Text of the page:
temporarily taken.  In October 2006 the superior court  appointed
a special master to determine the compensation due Lundgren.
          In  December  2006  Lundgren  filed  a  motion  seeking
alternative  relief: a dismissal of the taking without  prejudice
or  a  ruling that valuation should be based not on the  date  of
taking but rather on a later date.  Lundgren argued that the City
had  violated  AS  09.55.275 by leaving  him  with  an  otherwise
unlawful,  un-platted  remainder  noting that  after  filing  the
declaration of taking the City did not receive preliminary replat
approval  for  seven months or record a final  replat  for  three
years.3  The superior court denied the motion in June 2007.
          Also  in  June  2007  the special  masters  report  was
issued, identifying both the December 2002 date for the permanent
taking, and an initial temporary taking of the three parcels from
that  same date through February 2, 2004 (when the court formally
approved the removal of the three parcels from the taking).   The
special master also noted a secondary temporary taking for two of
the  three parcels lasting from February 2, 2004, through May  1,
2007.   The  special  master explained his finding  of  a  second
temporary  taking  by emphasizing that the  City  had  failed  to
provide  a  proper plat of survey reflecting these parcels,  such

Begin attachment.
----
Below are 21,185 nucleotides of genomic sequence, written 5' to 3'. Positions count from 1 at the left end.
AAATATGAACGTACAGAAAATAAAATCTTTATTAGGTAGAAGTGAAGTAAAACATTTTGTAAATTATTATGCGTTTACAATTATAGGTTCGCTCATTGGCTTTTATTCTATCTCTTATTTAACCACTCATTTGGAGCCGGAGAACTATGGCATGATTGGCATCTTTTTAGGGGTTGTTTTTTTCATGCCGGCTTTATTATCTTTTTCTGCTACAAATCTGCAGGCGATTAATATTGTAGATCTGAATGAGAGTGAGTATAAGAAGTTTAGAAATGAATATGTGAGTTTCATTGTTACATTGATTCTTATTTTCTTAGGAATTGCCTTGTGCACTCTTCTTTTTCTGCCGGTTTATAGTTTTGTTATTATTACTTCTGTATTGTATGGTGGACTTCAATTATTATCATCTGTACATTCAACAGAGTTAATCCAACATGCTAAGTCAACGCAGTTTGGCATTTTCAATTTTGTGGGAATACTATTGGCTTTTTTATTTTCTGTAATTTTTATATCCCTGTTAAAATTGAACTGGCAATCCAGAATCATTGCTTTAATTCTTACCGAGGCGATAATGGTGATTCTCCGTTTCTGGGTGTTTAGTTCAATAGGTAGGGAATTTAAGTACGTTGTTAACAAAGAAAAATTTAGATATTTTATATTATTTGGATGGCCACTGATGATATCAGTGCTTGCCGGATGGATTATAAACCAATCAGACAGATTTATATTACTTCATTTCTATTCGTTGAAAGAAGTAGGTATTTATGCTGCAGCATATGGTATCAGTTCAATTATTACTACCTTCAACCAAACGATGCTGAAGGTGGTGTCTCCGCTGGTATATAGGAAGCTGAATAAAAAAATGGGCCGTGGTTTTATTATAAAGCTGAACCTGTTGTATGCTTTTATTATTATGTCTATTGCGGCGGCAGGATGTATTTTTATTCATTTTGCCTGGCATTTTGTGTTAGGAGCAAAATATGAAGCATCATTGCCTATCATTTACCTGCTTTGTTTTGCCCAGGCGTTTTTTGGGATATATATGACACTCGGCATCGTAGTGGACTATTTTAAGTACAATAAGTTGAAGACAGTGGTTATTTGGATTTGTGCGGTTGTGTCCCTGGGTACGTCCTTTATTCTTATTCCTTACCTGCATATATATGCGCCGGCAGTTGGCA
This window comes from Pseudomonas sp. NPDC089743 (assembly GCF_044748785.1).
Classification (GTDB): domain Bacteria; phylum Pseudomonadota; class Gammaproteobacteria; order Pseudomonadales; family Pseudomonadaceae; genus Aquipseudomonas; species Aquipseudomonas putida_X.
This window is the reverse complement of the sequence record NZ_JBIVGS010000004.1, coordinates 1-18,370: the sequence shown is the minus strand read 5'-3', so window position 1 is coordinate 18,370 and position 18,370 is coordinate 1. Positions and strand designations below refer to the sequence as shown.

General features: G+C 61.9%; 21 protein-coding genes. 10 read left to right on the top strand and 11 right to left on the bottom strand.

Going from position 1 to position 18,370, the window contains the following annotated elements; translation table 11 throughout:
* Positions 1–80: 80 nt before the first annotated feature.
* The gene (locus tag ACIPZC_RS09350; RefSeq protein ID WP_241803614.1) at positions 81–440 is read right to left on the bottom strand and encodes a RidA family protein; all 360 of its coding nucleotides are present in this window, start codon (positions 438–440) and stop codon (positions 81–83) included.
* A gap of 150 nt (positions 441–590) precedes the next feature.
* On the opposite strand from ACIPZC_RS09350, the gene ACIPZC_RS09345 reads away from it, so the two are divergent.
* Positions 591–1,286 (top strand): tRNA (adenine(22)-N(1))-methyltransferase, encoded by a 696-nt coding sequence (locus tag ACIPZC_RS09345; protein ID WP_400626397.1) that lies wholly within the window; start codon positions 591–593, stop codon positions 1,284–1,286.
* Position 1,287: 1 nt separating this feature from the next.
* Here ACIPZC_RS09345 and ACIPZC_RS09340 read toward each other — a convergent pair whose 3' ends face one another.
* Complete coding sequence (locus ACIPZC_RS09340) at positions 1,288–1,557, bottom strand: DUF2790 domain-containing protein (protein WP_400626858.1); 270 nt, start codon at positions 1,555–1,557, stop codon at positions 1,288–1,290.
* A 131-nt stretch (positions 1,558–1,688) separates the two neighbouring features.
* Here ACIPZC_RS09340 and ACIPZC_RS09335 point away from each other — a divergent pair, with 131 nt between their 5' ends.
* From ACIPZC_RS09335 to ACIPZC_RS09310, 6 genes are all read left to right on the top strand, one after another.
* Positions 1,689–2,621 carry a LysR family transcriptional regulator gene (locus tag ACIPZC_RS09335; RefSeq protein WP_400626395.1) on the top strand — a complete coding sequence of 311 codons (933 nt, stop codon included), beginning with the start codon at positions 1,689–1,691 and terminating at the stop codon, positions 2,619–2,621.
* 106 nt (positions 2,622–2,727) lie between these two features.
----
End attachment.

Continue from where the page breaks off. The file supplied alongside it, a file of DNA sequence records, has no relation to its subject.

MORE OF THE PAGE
that  it was impossible for the property owner to dispose of  the
land  or  survey  the parcel himself since the City  was  in  the
process of platting the land and there were discrepancies in  the
surveys.
          In  October  2007  the City paid the entire  amount  of
compensation indicated in the special masters report, as well  as
prejudgment interest.  In April 2008 the superior court issued  a
stipulated  final judgment confirming that:  (1) the  City  would
pay  Lundgren attorneys fees under Alaska Rule of Civil Procedure
72(k);  (2) platting authority rested with the Borough  and  that
the  final  replat was in conformity with the courts  order;  and
(3)  title  to the six parcels (as described in an attachment  to
the final judgment) was fully vested in the City.
          Lundgren  appeals only one issue:  the superior  courts
denial  of  his  December  2006  motion  for  dismissal   or   an
alternative valuation date.
III. STANDARD OF REVIEW
          We apply our independent judgment to the interpretation
of  statutes and to our review of the superior courts rulings  of
law.4   We  review  questions  of  constitutional  law  de  novo,
adopting  the  rule of law that is most persuasive  in  light  of
precedent, reason, and policy.5
IV.  DISCUSSION
          We  recently provided an overview of the eminent domain
process  in Hillstrand v. City of Homer6 and we do not repeat  it
here.   We  simply  note  that:  (1) the process  occurs  in  two
phases;  (2)  in  the first phase the superior  court  determines
whether  the  condemnor had authority to take  the  property  and
whether the taking was necessary; and (3) in the second phase the
superior court determines the appropriate compensation to be paid
for the taking.7
          At  oral  argument before this court Lundgrens attorney